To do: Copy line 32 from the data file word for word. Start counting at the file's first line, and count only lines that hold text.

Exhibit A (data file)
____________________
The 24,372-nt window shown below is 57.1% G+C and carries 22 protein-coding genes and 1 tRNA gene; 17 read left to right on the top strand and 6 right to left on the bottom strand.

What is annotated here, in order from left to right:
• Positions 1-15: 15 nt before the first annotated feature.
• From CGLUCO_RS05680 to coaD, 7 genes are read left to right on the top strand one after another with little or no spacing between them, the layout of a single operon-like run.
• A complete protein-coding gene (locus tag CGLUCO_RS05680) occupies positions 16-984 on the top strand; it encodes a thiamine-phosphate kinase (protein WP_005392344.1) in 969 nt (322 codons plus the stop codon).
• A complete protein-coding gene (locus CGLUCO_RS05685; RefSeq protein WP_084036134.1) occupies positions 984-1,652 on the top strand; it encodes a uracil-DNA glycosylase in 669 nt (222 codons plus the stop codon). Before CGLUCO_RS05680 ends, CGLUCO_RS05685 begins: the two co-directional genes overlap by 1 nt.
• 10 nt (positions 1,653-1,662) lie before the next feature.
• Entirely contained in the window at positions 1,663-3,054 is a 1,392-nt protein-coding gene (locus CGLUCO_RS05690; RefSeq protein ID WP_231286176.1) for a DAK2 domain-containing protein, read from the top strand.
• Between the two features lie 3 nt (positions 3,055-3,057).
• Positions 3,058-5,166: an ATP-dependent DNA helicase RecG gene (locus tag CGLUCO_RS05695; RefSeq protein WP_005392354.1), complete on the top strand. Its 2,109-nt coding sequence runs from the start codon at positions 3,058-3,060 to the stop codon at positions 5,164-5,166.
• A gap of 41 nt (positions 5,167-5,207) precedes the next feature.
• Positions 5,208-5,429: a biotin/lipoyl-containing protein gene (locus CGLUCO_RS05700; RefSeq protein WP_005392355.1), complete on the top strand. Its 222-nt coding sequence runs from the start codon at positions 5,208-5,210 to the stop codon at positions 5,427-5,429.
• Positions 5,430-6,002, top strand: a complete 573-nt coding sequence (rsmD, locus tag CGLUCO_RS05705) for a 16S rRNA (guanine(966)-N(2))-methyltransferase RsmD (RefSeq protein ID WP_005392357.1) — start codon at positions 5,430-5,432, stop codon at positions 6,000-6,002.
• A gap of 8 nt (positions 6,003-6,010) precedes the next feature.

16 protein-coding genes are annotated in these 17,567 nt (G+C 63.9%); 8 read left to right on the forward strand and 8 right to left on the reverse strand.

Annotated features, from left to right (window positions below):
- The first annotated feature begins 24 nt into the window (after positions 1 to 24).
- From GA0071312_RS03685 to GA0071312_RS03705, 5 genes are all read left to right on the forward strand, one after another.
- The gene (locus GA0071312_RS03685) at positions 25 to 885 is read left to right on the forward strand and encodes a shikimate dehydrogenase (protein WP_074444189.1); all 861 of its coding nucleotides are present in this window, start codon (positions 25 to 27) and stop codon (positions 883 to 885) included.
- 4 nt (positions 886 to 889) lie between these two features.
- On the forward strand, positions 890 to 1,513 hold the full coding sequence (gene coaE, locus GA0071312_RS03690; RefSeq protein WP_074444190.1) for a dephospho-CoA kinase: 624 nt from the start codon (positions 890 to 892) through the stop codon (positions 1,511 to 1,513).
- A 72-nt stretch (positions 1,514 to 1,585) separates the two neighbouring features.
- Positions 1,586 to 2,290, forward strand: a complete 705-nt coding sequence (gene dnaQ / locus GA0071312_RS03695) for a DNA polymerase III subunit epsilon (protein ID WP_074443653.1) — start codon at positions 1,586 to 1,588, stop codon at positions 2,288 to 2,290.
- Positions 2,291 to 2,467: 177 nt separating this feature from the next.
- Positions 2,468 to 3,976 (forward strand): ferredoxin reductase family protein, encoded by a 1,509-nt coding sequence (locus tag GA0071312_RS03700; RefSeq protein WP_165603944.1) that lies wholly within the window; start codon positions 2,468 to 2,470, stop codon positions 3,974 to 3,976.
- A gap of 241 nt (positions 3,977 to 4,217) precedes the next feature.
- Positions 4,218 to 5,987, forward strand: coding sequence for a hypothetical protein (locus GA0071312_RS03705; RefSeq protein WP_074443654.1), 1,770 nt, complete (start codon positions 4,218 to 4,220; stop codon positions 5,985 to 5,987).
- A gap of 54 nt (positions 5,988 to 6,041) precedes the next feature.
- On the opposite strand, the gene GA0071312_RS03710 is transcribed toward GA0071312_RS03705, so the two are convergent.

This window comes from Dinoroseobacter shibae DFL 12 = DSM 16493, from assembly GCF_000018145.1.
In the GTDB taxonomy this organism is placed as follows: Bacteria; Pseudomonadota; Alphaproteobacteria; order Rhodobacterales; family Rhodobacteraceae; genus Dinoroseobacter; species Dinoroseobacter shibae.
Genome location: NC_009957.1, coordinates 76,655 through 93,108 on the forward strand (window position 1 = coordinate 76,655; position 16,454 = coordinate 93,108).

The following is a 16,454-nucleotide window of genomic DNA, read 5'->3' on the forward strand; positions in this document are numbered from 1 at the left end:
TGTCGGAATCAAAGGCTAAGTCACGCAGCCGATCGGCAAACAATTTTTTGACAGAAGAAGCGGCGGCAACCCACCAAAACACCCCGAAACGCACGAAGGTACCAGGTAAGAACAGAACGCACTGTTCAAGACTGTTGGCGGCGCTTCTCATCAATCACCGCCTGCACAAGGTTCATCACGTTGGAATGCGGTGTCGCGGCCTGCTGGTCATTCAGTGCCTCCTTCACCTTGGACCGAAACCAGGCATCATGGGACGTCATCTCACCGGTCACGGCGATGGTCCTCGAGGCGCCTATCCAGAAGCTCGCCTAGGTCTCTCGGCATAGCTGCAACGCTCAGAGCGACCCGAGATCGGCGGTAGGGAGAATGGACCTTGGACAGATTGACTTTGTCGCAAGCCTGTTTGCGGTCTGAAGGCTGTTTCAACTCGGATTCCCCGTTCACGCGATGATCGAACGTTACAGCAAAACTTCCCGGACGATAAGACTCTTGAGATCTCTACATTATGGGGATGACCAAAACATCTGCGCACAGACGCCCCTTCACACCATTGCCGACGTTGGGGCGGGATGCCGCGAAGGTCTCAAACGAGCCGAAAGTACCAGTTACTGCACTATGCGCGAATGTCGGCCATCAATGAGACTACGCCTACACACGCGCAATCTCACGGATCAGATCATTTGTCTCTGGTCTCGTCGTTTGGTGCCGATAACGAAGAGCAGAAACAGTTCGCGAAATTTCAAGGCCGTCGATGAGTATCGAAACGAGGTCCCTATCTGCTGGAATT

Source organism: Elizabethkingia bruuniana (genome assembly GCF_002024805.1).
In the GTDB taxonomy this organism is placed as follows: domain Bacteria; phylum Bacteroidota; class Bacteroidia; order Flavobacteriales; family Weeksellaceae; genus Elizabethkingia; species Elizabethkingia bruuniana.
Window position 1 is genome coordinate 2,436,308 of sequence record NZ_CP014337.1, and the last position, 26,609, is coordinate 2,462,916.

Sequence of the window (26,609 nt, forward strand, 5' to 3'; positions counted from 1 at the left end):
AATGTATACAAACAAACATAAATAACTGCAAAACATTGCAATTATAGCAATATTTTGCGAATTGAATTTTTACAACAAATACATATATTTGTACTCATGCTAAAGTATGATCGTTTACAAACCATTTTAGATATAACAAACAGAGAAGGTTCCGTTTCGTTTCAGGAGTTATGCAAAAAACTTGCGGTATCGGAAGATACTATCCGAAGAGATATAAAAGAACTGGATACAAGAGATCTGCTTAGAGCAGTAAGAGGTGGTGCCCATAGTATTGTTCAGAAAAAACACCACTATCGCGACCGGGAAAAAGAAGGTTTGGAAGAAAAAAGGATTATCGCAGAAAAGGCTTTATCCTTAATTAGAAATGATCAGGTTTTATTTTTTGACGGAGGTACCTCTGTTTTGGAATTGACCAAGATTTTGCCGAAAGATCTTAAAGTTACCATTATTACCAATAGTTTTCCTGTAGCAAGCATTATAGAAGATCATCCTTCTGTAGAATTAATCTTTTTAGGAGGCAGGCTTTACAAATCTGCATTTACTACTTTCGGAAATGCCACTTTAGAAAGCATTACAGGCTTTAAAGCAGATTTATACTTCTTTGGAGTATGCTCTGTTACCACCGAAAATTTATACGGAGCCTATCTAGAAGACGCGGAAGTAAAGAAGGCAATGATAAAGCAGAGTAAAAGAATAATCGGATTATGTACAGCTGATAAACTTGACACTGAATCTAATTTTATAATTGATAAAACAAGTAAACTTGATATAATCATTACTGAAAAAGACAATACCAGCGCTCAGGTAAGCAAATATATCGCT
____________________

Genome location: NC_009957.1, coordinates 76,655 through 93,108 on the forward strand (window position 1 = coordinate 76,655; position 16,454 = coordinate 93,108).